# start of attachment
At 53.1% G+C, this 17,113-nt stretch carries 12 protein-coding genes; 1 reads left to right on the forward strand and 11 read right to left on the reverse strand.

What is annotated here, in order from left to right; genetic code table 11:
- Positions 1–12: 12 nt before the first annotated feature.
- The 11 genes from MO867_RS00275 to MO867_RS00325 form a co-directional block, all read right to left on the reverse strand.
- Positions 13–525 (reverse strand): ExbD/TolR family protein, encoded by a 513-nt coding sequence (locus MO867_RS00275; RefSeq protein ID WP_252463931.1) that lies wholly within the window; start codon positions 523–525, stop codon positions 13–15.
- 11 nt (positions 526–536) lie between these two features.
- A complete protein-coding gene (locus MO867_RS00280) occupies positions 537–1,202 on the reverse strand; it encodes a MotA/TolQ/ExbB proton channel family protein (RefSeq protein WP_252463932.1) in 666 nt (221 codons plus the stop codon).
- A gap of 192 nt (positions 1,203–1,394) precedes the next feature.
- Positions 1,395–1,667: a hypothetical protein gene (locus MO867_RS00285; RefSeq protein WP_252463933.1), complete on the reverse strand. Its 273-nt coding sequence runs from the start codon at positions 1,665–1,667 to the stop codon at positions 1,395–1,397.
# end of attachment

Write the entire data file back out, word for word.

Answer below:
At 53.1% G+C, this 17,113-nt stretch carries 12 protein-coding genes; 1 reads left to right on the forward strand and 11 read right to left on the reverse strand.

What is annotated here, in order from left to right; genetic code table 11:
- Positions 1–12: 12 nt before the first annotated feature.
- The 11 genes from MO867_RS00275 to MO867_RS00325 form a co-directional block, all read right to left on the reverse strand.
- Positions 13–525 (reverse strand): ExbD/TolR family protein, encoded by a 513-nt coding sequence (locus MO867_RS00275; RefSeq protein ID WP_252463931.1) that lies wholly within the window; start codon positions 523–525, stop codon positions 13–15.
- 11 nt (positions 526–536) lie between these two features.
- A complete protein-coding gene (locus MO867_RS00280) occupies positions 537–1,202 on the reverse strand; it encodes a MotA/TolQ/ExbB proton channel family protein (RefSeq protein WP_252463932.1) in 666 nt (221 codons plus the stop codon).
- A gap of 192 nt (positions 1,203–1,394) precedes the next feature.
- Positions 1,395–1,667: a hypothetical protein gene (locus MO867_RS00285; RefSeq protein WP_252463933.1), complete on the reverse strand. Its 273-nt coding sequence runs from the start codon at positions 1,665–1,667 to the stop codon at positions 1,395–1,397.